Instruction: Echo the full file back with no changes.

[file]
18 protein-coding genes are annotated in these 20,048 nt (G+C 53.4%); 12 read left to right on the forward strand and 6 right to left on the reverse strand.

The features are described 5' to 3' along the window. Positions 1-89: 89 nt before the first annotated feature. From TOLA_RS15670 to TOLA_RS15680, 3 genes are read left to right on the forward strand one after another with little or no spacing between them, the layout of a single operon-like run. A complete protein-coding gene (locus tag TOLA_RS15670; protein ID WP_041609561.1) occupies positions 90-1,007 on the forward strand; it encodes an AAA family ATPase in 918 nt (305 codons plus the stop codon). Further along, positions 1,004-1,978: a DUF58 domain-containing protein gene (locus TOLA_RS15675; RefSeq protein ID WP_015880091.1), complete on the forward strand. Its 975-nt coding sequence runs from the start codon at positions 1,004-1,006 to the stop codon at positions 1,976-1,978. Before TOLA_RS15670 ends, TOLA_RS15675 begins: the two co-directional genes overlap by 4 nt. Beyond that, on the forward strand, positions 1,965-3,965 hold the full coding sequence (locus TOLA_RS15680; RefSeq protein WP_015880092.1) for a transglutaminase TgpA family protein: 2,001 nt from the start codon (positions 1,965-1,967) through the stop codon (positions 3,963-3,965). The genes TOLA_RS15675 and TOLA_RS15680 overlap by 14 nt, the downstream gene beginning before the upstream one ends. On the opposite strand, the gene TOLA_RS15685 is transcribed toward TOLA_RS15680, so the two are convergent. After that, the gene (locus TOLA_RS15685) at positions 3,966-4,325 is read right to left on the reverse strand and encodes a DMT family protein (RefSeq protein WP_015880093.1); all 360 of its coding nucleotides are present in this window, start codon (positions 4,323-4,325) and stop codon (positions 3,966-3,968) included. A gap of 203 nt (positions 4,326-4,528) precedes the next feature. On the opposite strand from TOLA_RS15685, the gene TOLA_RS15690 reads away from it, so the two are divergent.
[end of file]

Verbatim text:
18 protein-coding genes are annotated in these 20,048 nt (G+C 53.4%); 12 read left to right on the forward strand and 6 right to left on the reverse strand.

The features are described 5' to 3' along the window. Positions 1-89: 89 nt before the first annotated feature. From TOLA_RS15670 to TOLA_RS15680, 3 genes are read left to right on the forward strand one after another with little or no spacing between them, the layout of a single operon-like run. A complete protein-coding gene (locus tag TOLA_RS15670; protein ID WP_041609561.1) occupies positions 90-1,007 on the forward strand; it encodes an AAA family ATPase in 918 nt (305 codons plus the stop codon). Further along, positions 1,004-1,978: a DUF58 domain-containing protein gene (locus TOLA_RS15675; RefSeq protein ID WP_015880091.1), complete on the forward strand. Its 975-nt coding sequence runs from the start codon at positions 1,004-1,006 to the stop codon at positions 1,976-1,978. Before TOLA_RS15670 ends, TOLA_RS15675 begins: the two co-directional genes overlap by 4 nt. Beyond that, on the forward strand, positions 1,965-3,965 hold the full coding sequence (locus TOLA_RS15680; RefSeq protein WP_015880092.1) for a transglutaminase TgpA family protein: 2,001 nt from the start codon (positions 1,965-1,967) through the stop codon (positions 3,963-3,965). The genes TOLA_RS15675 and TOLA_RS15680 overlap by 14 nt, the downstream gene beginning before the upstream one ends. On the opposite strand, the gene TOLA_RS15685 is transcribed toward TOLA_RS15680, so the two are convergent. After that, the gene (locus TOLA_RS15685) at positions 3,966-4,325 is read right to left on the reverse strand and encodes a DMT family protein (RefSeq protein WP_015880093.1); all 360 of its coding nucleotides are present in this window, start codon (positions 4,323-4,325) and stop codon (positions 3,966-3,968) included. A gap of 203 nt (positions 4,326-4,528) precedes the next feature. On the opposite strand from TOLA_RS15685, the gene TOLA_RS15690 reads away from it, so the two are divergent.